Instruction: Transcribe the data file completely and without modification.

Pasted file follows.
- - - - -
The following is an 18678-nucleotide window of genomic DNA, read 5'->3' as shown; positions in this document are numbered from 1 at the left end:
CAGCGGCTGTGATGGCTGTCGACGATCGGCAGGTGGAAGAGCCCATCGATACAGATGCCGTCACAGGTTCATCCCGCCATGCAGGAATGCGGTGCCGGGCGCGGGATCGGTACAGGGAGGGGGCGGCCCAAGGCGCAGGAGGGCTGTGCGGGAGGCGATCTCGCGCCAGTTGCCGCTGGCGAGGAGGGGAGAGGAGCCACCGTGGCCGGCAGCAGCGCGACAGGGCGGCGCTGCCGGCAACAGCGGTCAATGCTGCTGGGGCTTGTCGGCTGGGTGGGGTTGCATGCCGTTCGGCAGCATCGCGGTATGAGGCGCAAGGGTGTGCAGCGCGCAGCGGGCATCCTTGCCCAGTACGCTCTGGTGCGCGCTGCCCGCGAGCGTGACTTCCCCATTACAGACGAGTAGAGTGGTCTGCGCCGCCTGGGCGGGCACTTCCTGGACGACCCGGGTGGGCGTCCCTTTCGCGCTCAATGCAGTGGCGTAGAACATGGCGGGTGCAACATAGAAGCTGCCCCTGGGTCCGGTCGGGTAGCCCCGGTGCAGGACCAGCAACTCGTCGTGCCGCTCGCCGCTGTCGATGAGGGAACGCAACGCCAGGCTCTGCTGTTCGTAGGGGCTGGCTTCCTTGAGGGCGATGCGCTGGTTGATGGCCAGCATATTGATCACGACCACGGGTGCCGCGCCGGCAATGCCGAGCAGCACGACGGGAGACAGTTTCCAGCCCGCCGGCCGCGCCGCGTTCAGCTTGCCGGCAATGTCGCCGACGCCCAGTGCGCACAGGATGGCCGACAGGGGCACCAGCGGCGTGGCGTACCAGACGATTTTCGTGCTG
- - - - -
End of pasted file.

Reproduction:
The following is an 18678-nucleotide window of genomic DNA, read 5'->3' as shown; positions in this document are numbered from 1 at the left end:
CAGCGGCTGTGATGGCTGTCGACGATCGGCAGGTGGAAGAGCCCATCGATACAGATGCCGTCACAGGTTCATCCCGCCATGCAGGAATGCGGTGCCGGGCGCGGGATCGGTACAGGGAGGGGGCGGCCCAAGGCGCAGGAGGGCTGTGCGGGAGGCGATCTCGCGCCAGTTGCCGCTGGCGAGGAGGGGAGAGGAGCCACCGTGGCCGGCAGCAGCGCGACAGGGCGGCGCTGCCGGCAACAGCGGTCAATGCTGCTGGGGCTTGTCGGCTGGGTGGGGTTGCATGCCGTTCGGCAGCATCGCGGTATGAGGCGCAAGGGTGTGCAGCGCGCAGCGGGCATCCTTGCCCAGTACGCTCTGGTGCGCGCTGCCCGCGAGCGTGACTTCCCCATTACAGACGAGTAGAGTGGTCTGCGCCGCCTGGGCGGGCACTTCCTGGACGACCCGGGTGGGCGTCCCTTTCGCGCTCAATGCAGTGGCGTAGAACATGGCGGGTGCAACATAGAAGCTGCCCCTGGGTCCGGTCGGGTAGCCCCGGTGCAGGACCAGCAACTCGTCGTGCCGCTCGCCGCTGTCGATGAGGGAACGCAACGCCAGGCTCTGCTGTTCGTAGGGGCTGGCTTCCTTGAGGGCGATGCGCTGGTTGATGGCCAGCATATTGATCACGACCACGGGTGCCGCGCCGGCAATGCCGAGCAGCACGACGGGAGACAGTTTCCAGCCCGCCGGCCGCGCCGCGTTCAGCTTGCCGGCAATGTCGCCGACGCCCAGTGCGCACAGGATGGCCGACAGGGGCACCAGCGGCGTGGCGTACCAGACGATTTTCGTGCTG